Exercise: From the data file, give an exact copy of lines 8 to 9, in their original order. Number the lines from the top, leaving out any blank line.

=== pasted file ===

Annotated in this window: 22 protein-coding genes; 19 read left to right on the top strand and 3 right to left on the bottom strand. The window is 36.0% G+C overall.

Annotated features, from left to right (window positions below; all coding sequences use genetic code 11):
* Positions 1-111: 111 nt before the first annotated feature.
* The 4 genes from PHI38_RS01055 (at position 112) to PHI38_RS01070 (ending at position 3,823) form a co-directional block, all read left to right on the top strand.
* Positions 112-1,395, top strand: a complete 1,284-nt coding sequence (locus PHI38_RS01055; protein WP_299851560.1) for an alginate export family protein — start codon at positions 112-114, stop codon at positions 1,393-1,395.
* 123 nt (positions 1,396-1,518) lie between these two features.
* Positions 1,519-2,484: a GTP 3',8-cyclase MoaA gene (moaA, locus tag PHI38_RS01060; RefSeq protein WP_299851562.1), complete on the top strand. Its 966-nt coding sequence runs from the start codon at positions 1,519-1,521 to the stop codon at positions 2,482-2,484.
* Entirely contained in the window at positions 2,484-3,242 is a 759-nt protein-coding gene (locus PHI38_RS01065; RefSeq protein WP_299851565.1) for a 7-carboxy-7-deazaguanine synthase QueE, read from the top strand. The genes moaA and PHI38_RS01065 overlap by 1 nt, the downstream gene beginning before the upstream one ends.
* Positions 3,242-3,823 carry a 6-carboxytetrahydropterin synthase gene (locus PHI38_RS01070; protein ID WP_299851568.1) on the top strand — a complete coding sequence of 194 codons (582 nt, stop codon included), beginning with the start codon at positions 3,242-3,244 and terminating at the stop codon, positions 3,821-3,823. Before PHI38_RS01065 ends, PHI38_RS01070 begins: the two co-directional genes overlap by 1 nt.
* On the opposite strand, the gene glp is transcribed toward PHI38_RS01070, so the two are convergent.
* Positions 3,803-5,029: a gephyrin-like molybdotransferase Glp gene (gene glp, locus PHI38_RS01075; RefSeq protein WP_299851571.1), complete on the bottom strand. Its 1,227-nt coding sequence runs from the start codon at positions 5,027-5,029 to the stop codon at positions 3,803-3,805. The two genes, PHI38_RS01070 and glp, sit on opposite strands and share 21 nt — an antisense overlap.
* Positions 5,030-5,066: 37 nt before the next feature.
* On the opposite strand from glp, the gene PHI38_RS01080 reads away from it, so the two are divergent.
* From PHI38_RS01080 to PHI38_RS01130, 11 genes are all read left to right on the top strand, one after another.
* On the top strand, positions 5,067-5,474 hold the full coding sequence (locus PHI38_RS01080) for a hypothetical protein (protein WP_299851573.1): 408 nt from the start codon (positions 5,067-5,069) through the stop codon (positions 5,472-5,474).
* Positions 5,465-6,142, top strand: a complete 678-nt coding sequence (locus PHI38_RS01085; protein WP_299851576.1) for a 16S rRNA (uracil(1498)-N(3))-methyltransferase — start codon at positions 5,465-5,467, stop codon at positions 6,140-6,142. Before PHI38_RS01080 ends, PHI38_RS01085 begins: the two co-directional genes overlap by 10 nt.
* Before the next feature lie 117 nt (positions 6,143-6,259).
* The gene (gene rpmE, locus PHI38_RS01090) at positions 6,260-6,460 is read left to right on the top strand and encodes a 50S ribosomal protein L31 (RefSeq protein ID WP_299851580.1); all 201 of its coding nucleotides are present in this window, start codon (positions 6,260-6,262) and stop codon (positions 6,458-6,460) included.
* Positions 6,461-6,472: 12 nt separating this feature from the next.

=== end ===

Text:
* Entirely contained in the window at positions 2,484-3,242 is a 759-nt protein-coding gene (locus PHI38_RS01065; RefSeq protein WP_299851565.1) for a 7-carboxy-7-deazaguanine synthase QueE, read from the top strand. The genes moaA and PHI38_RS01065 overlap by 1 nt, the downstream gene beginning before the upstream one ends.
* Positions 3,242-3,823 carry a 6-carboxytetrahydropterin synthase gene (locus PHI38_RS01070; protein ID WP_299851568.1) on the top strand — a complete coding sequence of 194 codons (582 nt, stop codon included), beginning with the start codon at positions 3,242-3,244 and terminating at the stop codon, positions 3,821-3,823. Before PHI38_RS01065 ends, PHI38_RS01070 begins: the two co-directional genes overlap by 1 nt.